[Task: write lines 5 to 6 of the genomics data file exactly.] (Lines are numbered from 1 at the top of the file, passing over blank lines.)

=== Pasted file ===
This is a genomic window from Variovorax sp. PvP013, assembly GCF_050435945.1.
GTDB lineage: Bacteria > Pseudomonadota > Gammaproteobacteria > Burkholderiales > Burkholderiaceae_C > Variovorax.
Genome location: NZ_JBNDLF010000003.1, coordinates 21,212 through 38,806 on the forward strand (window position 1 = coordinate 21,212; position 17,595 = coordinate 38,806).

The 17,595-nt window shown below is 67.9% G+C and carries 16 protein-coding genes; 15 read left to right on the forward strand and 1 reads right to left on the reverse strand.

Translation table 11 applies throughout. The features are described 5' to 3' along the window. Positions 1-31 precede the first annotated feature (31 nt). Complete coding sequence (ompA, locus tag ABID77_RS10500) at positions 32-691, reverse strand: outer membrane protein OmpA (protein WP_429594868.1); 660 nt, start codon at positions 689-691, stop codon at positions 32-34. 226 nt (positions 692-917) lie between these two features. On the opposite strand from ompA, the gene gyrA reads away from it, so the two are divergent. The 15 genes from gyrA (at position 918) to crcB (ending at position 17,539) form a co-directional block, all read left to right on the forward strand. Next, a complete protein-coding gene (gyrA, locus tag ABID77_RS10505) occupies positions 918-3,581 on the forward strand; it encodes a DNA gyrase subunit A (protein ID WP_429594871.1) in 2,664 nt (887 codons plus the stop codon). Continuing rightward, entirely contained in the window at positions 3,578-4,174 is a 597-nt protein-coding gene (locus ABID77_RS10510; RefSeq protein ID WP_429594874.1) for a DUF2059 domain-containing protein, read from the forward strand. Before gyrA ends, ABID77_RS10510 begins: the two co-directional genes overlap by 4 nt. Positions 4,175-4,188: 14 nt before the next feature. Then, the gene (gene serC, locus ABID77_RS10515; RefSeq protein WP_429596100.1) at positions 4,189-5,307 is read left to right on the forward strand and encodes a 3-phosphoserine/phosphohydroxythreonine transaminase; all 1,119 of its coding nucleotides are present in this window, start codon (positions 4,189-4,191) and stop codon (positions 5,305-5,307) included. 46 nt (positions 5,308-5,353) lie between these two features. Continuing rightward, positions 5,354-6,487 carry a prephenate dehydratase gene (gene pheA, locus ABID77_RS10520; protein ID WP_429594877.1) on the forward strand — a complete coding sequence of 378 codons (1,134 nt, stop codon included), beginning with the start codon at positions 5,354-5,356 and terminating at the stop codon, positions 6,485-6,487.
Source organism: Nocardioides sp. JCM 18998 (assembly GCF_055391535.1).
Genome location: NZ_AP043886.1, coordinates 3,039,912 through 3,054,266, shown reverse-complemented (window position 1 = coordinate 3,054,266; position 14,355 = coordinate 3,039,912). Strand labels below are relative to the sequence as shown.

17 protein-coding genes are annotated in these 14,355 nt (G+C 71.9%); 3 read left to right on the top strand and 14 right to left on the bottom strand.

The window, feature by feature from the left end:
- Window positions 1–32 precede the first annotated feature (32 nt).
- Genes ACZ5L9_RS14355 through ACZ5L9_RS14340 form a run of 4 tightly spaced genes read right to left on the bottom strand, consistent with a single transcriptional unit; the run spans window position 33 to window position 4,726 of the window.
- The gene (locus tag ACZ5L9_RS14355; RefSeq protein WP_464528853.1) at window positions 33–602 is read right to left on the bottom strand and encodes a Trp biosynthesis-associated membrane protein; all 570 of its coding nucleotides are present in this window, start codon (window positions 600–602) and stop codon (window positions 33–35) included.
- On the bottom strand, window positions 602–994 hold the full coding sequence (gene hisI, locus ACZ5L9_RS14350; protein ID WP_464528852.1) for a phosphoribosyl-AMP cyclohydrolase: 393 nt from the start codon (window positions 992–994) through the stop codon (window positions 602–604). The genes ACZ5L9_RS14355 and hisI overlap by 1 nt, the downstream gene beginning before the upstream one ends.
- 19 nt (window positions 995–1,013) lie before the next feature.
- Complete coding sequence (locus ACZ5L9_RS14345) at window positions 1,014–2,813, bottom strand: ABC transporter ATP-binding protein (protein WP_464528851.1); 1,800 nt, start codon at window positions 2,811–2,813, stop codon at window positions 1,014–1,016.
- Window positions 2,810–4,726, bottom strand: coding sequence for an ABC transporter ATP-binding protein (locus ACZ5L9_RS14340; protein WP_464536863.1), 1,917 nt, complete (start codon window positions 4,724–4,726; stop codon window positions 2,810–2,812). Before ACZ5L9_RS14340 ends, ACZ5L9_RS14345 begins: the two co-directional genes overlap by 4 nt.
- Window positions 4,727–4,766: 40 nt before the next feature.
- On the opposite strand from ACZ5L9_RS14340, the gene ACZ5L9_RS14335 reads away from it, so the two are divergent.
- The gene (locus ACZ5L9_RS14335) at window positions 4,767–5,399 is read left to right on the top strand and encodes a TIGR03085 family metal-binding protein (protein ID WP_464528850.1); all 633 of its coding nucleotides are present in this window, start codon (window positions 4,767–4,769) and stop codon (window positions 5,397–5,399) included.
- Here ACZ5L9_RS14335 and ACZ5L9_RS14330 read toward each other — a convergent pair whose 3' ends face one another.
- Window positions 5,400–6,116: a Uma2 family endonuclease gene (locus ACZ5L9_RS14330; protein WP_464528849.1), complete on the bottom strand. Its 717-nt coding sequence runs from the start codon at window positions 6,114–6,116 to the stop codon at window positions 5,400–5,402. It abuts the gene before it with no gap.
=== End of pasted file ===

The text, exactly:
Translation table 11 applies throughout. The features are described 5' to 3' along the window. Positions 1-31 precede the first annotated feature (31 nt). Complete coding sequence (ompA, locus tag ABID77_RS10500) at positions 32-691, reverse strand: outer membrane protein OmpA (protein WP_429594868.1); 660 nt, start codon at positions 689-691, stop codon at positions 32-34. 226 nt (positions 692-917) lie between these two features. On the opposite strand from ompA, the gene gyrA reads away from it, so the two are divergent. The 15 genes from gyrA (at position 918) to crcB (ending at position 17,539) form a co-directional block, all read left to right on the forward strand. Next, a complete protein-coding gene (gyrA, locus tag ABID77_RS10505) occupies positions 918-3,581 on the forward strand; it encodes a DNA gyrase subunit A (protein ID WP_429594871.1) in 2,664 nt (887 codons plus the stop codon). Continuing rightward, entirely contained in the window at positions 3,578-4,174 is a 597-nt protein-coding gene (locus ABID77_RS10510; RefSeq protein ID WP_429594874.1) for a DUF2059 domain-containing protein, read from the forward strand. Before gyrA ends, ABID77_RS10510 begins: the two co-directional genes overlap by 4 nt. Positions 4,175-4,188: 14 nt before the next feature. Then, the gene (gene serC, locus ABID77_RS10515; RefSeq protein WP_429596100.1) at positions 4,189-5,307 is read left to right on the forward strand and encodes a 3-phosphoserine/phosphohydroxythreonine transaminase; all 1,119 of its coding nucleotides are present in this window, start codon (positions 4,189-4,191) and stop codon (positions 5,305-5,307) included. 46 nt (positions 5,308-5,353) lie between these two features. Continuing rightward, positions 5,354-6,487 carry a prephenate dehydratase gene (gene pheA, locus ABID77_RS10520; protein ID WP_429594877.1) on the forward strand — a complete coding sequence of 378 codons (1,134 nt, stop codon included), beginning with the start codon at positions 5,354-5,356 and terminating at the stop codon, positions 6,485-6,487.
Source organism: Nocardioides sp. JCM 18998 (assembly GCF_055391535.1).